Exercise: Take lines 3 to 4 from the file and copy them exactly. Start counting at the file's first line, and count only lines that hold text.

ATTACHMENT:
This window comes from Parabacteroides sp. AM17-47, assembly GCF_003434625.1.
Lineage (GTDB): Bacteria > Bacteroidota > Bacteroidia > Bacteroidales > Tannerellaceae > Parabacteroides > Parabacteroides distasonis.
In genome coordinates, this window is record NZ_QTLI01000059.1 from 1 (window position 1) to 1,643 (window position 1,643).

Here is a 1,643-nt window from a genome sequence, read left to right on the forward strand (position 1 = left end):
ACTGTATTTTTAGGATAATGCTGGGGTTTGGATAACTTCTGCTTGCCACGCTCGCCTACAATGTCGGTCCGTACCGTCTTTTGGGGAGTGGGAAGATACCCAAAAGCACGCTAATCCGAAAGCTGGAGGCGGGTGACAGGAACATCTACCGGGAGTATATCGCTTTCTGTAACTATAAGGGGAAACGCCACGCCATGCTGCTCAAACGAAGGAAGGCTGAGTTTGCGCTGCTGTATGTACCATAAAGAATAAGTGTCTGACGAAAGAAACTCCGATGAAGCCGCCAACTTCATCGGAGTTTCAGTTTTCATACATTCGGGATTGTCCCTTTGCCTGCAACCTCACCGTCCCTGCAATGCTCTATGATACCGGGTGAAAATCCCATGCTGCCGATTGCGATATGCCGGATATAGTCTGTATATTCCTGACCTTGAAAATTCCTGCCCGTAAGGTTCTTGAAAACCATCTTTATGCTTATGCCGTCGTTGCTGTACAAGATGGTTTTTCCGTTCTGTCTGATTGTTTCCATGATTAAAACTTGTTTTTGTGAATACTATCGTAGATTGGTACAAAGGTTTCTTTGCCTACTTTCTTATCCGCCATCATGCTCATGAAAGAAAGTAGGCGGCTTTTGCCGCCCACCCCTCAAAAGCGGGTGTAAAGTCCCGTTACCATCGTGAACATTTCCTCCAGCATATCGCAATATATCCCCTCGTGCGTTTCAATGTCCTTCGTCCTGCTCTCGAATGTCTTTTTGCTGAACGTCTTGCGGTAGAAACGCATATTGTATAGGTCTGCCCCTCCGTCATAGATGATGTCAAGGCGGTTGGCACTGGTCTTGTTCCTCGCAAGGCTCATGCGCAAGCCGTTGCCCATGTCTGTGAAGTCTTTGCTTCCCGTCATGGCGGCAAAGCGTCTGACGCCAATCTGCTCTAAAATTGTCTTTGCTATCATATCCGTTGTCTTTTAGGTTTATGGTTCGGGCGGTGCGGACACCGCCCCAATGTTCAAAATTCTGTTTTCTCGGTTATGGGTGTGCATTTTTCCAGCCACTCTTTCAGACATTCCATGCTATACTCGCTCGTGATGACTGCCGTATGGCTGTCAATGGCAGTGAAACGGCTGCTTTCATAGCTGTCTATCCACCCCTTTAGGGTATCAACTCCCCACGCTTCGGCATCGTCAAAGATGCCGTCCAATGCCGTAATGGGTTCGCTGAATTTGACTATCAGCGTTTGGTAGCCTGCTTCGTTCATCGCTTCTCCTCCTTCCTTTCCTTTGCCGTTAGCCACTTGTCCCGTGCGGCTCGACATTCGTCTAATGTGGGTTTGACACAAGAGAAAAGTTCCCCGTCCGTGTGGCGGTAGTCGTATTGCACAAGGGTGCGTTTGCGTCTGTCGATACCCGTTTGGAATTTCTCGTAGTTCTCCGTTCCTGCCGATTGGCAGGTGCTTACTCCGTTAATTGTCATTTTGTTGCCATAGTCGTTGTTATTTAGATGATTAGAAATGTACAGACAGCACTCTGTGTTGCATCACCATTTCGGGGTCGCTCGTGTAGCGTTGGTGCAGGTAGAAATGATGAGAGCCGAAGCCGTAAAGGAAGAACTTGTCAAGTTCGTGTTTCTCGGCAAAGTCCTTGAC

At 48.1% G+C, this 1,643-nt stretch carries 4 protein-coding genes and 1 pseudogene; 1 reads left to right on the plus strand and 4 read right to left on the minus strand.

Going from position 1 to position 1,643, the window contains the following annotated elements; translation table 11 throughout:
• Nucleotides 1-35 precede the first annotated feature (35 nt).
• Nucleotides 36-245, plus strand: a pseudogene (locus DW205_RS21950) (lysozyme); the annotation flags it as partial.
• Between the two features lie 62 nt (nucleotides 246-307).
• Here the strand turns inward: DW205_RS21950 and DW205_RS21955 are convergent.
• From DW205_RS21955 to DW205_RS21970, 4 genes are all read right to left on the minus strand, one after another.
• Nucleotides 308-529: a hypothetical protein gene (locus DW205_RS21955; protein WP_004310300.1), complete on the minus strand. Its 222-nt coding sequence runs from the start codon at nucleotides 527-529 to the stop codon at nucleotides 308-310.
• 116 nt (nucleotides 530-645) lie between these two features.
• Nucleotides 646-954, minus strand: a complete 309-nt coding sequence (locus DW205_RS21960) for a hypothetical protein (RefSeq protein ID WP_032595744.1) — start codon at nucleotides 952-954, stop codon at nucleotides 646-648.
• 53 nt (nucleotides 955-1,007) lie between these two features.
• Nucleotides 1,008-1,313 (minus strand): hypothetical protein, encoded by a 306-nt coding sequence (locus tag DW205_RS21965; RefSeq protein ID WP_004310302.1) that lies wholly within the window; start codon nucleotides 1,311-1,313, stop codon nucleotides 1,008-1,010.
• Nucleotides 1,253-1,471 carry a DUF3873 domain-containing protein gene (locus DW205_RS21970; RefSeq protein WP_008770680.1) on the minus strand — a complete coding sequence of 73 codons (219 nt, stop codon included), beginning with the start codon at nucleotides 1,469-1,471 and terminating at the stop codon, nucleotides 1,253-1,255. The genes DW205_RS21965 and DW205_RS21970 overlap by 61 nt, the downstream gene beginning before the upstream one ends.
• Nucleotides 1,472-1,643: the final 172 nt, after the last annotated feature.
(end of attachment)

In genome coordinates, this window is record NZ_QTLI01000059.1 from 1 (window position 1) to 1,643 (window position 1,643).

Here is a 1,643-nt window from a genome sequence, read left to right on the forward strand (position 1 = left end):